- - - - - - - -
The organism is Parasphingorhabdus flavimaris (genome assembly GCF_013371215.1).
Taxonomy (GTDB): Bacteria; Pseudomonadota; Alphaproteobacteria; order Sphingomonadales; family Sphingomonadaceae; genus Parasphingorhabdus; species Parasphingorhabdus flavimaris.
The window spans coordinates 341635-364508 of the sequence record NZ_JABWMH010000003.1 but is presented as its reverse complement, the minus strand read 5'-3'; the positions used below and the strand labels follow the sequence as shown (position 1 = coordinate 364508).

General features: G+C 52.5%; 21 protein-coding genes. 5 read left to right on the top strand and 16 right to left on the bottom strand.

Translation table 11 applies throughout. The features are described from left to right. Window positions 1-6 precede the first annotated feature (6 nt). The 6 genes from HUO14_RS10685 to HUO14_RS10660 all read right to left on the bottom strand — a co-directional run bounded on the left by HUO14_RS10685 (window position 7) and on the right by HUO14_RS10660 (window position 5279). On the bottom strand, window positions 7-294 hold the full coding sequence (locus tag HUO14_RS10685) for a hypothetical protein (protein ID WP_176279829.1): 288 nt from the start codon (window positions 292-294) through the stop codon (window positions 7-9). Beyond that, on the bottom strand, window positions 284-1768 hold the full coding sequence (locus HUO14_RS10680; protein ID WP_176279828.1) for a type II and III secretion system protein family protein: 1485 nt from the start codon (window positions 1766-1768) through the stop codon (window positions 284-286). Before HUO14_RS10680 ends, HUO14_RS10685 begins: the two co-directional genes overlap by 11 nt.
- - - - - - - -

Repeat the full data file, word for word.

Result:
The organism is Parasphingorhabdus flavimaris (genome assembly GCF_013371215.1).
Taxonomy (GTDB): Bacteria; Pseudomonadota; Alphaproteobacteria; order Sphingomonadales; family Sphingomonadaceae; genus Parasphingorhabdus; species Parasphingorhabdus flavimaris.
The window spans coordinates 341635-364508 of the sequence record NZ_JABWMH010000003.1 but is presented as its reverse complement, the minus strand read 5'-3'; the positions used below and the strand labels follow the sequence as shown (position 1 = coordinate 364508).

General features: G+C 52.5%; 21 protein-coding genes. 5 read left to right on the top strand and 16 right to left on the bottom strand.

Translation table 11 applies throughout. The features are described from left to right. Window positions 1-6 precede the first annotated feature (6 nt). The 6 genes from HUO14_RS10685 to HUO14_RS10660 all read right to left on the bottom strand — a co-directional run bounded on the left by HUO14_RS10685 (window position 7) and on the right by HUO14_RS10660 (window position 5279). On the bottom strand, window positions 7-294 hold the full coding sequence (locus tag HUO14_RS10685) for a hypothetical protein (protein ID WP_176279829.1): 288 nt from the start codon (window positions 292-294) through the stop codon (window positions 7-9). Beyond that, on the bottom strand, window positions 284-1768 hold the full coding sequence (locus HUO14_RS10680; protein ID WP_176279828.1) for a type II and III secretion system protein family protein: 1485 nt from the start codon (window positions 1766-1768) through the stop codon (window positions 284-286). Before HUO14_RS10680 ends, HUO14_RS10685 begins: the two co-directional genes overlap by 11 nt.